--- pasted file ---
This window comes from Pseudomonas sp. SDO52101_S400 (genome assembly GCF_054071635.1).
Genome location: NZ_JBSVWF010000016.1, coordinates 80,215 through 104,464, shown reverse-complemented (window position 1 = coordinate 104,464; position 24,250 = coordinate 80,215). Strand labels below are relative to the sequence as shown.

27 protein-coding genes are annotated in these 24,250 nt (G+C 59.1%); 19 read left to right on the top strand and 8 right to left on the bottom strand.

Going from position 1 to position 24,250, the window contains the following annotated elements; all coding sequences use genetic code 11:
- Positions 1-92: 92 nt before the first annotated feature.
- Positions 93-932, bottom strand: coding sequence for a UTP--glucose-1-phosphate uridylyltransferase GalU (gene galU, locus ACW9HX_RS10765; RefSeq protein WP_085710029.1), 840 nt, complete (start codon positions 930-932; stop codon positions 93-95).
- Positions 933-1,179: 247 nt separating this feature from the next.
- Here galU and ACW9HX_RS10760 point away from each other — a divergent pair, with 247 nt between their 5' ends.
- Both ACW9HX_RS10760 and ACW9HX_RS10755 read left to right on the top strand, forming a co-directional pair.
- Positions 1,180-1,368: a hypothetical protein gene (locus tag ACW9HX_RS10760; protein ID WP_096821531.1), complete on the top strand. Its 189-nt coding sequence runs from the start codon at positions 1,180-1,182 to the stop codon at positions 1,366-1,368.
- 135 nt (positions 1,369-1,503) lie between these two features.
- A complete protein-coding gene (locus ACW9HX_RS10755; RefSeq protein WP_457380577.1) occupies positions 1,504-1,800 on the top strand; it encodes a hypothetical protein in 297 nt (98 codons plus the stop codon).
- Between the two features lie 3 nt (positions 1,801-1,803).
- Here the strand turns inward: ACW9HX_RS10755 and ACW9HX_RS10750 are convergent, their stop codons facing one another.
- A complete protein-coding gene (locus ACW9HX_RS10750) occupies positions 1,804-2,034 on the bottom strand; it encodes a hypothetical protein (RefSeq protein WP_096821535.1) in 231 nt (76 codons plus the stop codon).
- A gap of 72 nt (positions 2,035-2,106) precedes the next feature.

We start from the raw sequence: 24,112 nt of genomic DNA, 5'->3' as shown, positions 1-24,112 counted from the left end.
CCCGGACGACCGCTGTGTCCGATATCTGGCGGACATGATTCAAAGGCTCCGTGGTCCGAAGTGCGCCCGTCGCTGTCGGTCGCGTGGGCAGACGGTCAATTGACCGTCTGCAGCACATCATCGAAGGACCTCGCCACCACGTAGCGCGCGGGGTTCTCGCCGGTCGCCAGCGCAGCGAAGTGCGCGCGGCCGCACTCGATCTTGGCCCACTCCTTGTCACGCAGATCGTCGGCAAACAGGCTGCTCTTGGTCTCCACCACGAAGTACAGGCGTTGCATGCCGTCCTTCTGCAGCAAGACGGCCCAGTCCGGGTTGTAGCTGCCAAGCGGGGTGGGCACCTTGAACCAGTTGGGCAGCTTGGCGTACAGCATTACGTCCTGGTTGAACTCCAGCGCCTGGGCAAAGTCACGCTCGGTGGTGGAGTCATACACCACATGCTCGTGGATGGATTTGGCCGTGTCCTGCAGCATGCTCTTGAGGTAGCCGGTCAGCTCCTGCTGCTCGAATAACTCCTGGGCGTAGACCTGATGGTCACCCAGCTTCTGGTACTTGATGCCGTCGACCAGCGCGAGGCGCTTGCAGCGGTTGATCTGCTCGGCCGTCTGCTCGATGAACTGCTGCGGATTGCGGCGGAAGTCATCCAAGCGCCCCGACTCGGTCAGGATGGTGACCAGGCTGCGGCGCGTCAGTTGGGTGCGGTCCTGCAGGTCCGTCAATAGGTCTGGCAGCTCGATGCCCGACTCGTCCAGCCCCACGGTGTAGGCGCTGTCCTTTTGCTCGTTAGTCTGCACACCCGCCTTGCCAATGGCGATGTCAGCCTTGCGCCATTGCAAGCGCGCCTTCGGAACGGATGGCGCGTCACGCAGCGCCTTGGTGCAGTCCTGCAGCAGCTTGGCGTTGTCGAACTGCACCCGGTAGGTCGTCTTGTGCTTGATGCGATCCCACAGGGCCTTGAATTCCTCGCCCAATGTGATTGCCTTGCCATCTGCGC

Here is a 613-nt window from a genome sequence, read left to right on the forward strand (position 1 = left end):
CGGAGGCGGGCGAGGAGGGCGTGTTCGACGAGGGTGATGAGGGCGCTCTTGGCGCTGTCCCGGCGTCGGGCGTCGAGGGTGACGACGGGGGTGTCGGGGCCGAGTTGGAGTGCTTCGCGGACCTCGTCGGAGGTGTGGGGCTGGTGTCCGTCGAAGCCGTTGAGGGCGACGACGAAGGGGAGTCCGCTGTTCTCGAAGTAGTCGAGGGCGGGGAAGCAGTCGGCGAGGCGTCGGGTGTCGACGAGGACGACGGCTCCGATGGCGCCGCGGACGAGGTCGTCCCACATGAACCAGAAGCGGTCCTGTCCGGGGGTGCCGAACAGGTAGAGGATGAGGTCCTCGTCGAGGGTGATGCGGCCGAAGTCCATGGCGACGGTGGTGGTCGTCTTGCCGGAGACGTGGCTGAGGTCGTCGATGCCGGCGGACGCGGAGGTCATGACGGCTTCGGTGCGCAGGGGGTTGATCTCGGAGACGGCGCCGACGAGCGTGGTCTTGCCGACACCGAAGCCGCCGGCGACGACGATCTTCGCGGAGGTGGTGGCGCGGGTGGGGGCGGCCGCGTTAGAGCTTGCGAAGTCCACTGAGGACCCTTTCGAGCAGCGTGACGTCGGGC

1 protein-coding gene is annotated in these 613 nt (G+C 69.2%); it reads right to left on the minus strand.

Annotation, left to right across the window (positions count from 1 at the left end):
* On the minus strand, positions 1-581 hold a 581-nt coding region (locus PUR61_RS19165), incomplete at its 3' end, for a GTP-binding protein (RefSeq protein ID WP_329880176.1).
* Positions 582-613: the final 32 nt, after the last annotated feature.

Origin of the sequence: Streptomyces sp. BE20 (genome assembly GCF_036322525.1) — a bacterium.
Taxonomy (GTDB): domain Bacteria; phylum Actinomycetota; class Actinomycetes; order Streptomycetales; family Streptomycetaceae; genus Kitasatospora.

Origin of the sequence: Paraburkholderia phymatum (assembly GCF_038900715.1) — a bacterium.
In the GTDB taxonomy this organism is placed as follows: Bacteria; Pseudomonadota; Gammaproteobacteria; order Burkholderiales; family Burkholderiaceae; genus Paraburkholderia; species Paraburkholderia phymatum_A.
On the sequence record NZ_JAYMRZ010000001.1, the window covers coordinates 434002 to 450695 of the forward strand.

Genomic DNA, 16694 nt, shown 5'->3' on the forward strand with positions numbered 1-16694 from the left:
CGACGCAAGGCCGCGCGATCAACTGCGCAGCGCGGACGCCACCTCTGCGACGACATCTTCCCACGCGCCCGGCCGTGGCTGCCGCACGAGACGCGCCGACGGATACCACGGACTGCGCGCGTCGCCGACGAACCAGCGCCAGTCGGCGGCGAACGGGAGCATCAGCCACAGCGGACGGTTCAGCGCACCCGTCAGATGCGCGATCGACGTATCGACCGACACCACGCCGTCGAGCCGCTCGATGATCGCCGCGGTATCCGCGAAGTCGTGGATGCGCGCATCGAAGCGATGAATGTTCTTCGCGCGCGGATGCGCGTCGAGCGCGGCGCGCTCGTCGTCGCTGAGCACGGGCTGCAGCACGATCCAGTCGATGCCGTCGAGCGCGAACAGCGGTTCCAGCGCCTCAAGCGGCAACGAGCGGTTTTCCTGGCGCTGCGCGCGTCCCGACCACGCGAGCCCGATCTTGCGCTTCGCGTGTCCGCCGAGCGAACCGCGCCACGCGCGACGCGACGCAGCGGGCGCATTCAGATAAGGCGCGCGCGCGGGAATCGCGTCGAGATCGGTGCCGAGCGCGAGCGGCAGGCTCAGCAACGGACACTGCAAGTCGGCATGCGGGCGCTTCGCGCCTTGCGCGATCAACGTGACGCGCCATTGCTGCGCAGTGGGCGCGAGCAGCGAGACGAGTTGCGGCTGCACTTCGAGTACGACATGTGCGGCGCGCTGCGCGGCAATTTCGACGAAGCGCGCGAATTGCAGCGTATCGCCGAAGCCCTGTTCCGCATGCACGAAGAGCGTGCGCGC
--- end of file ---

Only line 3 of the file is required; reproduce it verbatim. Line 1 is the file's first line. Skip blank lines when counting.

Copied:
27 protein-coding genes are annotated in these 24,250 nt (G+C 59.1%); 19 read left to right on the top strand and 8 right to left on the bottom strand.